Carnegie Library: Access to Journals
If you are a scientist coming from a large American University, and not a French scientist arriving at Cold Spring Harbor, you would not be able to appreciate what a pleasure the Carnegie Library can provide. Twenty-four hours a day access to journals! Direct access to the stacks! Air conditioning in the reading room! Laura Hyman and Susan Cooper ready to be of help without having to first flatter and coax them in order to obtain assistance! Photocopiers available for preparing course materials! No, you, the Americans, take all this for granted. And you expect all journals to be present in any respectable university library.
In Paris, before the arrival of the World Wide Web, in order to get the same material in a science library open to the public you had to pass through a librarian at the desk, request a maximum of two or three bound journals, wait about 15 minutes, at which time they would be delivered to you at your table and you would find that the title which led you to believe that the article would be relevant to your interests was entirely misleading. So another three bound journals would have to be requested, and the procedure started once again. No photocopying, so pen and paper were your only way to save the information for later consultation.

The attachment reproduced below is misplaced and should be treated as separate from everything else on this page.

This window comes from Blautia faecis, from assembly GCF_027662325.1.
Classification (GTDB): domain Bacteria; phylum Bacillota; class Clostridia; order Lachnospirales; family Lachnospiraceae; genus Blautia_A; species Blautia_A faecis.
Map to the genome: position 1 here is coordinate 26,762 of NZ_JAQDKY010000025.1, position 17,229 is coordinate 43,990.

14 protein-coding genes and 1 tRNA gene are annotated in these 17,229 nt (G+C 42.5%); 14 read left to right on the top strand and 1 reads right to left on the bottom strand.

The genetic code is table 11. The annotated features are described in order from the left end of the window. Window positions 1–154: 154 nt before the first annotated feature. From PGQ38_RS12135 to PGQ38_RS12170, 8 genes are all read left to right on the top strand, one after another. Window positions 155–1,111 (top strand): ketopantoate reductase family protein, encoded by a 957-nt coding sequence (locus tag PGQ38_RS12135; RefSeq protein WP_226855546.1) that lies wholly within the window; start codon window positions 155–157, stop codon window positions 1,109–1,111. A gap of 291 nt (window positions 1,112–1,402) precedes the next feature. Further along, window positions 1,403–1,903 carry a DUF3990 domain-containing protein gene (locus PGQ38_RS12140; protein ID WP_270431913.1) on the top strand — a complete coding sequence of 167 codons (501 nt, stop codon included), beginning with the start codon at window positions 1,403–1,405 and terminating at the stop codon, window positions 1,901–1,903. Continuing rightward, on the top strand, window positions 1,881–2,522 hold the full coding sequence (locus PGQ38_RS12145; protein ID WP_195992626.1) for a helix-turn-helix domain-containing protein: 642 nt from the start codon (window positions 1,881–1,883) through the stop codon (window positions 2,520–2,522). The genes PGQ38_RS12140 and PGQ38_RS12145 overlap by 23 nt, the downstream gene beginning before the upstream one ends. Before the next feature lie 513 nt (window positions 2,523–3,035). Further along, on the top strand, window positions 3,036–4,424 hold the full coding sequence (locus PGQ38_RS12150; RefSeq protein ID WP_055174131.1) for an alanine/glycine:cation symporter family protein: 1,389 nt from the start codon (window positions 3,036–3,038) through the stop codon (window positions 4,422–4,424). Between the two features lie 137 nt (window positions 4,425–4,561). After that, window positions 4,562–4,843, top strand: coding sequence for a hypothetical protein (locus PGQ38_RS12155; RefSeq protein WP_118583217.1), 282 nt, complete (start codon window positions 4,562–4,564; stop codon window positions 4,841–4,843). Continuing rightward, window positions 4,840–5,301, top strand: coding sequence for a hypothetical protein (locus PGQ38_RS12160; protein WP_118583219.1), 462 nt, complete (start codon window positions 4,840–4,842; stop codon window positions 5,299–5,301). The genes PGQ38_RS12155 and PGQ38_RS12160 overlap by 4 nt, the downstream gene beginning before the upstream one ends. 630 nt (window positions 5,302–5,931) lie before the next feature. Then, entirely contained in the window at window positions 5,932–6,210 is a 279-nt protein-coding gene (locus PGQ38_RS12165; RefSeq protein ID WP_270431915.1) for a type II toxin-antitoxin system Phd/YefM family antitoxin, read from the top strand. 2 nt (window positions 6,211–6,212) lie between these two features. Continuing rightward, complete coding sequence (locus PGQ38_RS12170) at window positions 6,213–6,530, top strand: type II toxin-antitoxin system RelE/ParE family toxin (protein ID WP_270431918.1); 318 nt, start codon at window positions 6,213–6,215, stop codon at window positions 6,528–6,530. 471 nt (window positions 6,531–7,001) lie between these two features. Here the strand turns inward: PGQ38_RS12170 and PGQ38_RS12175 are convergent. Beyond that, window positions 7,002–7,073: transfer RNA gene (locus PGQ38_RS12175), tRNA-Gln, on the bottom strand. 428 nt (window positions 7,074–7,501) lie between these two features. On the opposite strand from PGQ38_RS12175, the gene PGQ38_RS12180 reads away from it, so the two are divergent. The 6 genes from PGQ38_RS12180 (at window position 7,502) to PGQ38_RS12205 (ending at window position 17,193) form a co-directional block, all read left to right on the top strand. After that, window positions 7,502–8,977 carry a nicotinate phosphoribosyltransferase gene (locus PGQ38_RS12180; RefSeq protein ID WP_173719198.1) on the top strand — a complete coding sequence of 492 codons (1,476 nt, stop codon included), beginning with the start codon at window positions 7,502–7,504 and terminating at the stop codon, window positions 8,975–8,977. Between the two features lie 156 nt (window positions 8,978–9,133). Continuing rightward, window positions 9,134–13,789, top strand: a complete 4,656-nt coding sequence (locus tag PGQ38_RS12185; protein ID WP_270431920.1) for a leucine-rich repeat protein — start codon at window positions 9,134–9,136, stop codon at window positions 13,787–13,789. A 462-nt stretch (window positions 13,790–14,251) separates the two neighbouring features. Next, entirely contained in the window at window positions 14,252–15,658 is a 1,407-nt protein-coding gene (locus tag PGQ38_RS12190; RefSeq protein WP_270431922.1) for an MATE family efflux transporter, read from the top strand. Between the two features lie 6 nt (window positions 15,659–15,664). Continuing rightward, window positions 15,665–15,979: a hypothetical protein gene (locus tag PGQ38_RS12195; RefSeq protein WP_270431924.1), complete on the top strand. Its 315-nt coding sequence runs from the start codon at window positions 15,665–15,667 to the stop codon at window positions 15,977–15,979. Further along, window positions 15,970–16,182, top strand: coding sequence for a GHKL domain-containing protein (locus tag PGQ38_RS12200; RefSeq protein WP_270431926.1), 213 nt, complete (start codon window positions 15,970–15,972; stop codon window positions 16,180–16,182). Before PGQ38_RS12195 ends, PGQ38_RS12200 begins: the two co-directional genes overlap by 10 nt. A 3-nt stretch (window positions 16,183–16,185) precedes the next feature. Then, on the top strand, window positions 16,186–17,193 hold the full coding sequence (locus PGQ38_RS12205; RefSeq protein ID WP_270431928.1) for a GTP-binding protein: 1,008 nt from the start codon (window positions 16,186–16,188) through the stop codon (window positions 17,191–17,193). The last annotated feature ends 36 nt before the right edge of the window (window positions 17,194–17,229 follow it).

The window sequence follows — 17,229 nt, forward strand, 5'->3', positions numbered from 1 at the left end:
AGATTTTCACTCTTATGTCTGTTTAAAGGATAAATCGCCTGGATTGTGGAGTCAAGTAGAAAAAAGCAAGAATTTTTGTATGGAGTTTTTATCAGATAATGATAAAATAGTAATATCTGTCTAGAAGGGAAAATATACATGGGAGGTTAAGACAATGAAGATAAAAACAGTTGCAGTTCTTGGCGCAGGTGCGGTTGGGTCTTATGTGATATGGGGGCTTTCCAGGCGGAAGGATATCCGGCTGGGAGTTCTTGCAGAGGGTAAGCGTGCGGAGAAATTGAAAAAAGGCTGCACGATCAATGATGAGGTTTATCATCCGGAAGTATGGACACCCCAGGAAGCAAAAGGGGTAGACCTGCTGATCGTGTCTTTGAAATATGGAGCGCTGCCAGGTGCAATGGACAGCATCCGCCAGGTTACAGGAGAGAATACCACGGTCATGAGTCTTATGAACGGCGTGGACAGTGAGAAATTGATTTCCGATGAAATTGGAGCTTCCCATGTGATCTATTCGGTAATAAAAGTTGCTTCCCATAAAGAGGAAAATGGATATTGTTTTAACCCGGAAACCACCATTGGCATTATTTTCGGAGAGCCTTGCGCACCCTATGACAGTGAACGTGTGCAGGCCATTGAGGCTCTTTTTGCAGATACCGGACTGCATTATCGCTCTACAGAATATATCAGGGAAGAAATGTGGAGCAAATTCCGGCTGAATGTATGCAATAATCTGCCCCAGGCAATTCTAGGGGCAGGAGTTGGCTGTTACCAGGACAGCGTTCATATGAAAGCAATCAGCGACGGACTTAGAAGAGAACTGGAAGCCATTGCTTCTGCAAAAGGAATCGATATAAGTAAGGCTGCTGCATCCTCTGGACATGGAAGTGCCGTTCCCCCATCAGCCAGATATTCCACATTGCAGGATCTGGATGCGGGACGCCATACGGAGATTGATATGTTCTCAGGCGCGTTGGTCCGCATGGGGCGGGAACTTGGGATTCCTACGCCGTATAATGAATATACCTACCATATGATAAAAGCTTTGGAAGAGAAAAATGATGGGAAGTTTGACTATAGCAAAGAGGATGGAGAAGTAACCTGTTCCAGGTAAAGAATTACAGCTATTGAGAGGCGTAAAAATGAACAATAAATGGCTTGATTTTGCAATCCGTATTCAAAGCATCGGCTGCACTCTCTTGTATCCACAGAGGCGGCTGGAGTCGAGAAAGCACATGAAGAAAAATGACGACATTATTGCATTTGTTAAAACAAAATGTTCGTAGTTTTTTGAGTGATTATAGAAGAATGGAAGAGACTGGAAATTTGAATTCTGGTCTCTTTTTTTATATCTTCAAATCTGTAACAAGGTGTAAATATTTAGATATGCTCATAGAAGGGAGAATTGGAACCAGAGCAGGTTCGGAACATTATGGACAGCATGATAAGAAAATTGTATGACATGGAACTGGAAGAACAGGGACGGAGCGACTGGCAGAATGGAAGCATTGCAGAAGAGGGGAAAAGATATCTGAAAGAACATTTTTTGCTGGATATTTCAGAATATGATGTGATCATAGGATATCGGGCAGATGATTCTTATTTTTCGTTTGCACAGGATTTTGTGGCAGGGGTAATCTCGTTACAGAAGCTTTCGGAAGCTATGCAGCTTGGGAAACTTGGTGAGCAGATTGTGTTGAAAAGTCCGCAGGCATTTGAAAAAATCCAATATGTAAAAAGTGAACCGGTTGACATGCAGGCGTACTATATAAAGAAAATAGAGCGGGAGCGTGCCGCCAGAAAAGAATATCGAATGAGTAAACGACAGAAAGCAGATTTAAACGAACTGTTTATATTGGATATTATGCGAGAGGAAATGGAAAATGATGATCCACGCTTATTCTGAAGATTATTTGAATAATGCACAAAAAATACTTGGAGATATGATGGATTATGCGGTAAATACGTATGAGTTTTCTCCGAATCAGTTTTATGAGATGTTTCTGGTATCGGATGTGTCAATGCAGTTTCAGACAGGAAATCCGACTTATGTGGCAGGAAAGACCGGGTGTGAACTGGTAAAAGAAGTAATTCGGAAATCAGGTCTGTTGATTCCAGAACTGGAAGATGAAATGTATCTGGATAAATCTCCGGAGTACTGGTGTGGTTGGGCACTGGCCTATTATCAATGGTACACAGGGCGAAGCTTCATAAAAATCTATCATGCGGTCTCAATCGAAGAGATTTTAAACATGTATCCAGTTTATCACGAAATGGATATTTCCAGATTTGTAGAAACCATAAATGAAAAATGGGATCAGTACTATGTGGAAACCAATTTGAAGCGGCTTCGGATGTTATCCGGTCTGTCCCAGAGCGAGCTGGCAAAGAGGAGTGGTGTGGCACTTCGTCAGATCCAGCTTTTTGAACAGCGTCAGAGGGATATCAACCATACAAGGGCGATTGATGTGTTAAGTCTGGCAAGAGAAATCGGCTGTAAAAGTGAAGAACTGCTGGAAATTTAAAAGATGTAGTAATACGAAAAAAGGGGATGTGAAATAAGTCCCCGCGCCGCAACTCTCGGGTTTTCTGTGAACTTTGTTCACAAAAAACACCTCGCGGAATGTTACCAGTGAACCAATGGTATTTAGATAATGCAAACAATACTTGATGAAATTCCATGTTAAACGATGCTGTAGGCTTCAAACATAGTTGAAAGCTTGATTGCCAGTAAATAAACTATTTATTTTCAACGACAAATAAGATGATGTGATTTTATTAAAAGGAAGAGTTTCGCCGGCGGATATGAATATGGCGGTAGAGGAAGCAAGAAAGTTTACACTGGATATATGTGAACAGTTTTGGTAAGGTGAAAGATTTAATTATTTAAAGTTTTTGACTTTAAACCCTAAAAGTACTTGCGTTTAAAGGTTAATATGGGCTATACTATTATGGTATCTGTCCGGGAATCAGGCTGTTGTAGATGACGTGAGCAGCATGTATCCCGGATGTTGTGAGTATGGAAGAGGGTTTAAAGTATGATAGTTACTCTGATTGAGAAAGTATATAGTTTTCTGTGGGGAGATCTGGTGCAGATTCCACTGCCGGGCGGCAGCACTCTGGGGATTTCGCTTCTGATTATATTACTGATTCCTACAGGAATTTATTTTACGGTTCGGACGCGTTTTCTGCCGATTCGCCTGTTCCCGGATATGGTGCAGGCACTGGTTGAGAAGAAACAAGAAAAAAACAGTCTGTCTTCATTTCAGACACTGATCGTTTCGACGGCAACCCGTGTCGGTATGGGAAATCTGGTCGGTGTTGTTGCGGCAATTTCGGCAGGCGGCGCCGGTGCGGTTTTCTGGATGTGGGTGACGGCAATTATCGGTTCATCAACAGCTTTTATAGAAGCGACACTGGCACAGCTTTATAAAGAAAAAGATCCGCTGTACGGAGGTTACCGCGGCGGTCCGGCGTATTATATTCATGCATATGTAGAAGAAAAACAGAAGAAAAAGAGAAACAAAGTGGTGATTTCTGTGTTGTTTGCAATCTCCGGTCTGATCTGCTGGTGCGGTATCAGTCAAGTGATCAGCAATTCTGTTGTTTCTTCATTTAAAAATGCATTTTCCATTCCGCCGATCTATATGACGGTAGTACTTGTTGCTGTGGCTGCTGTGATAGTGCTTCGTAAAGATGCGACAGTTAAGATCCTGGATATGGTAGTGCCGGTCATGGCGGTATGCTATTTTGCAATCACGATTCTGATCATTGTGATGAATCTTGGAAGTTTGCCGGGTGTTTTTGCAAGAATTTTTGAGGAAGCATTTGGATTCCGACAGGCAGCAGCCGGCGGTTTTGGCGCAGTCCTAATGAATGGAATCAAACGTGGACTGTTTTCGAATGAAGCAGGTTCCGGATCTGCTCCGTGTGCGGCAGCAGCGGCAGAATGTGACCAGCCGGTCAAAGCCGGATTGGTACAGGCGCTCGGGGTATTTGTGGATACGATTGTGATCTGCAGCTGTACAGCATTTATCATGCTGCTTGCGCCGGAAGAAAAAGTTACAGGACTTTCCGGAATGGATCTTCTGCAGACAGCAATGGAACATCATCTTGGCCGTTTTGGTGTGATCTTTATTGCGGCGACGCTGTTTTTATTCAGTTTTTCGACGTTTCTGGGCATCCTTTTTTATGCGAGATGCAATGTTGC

This also, of course, required going from the home laboratory to the other side of town for this frustrating operation. Being American from an Ivy League university where access to journals was total, I found this highly unnerving. The other possibility was to go to another "personal" library in some other laboratory where a professor shared some of your interests, who had in his private collection some journals you would like to peruse. This again required travel and no access to a photocopier...once again a day or an afternoon lost for 3-4 journal articles.
So when we arrived at Cold Spring Harbor, the Carnegie Library was one of our favorite havens. What amazed us the most was that in spite of the fact that our arrival at Cold Spring coincided with that of the arrival of the neuroscience program on the campus, a full range of relevant journals had already been acquired by the Lab. This kind of efficiency was not one we knew of first hand.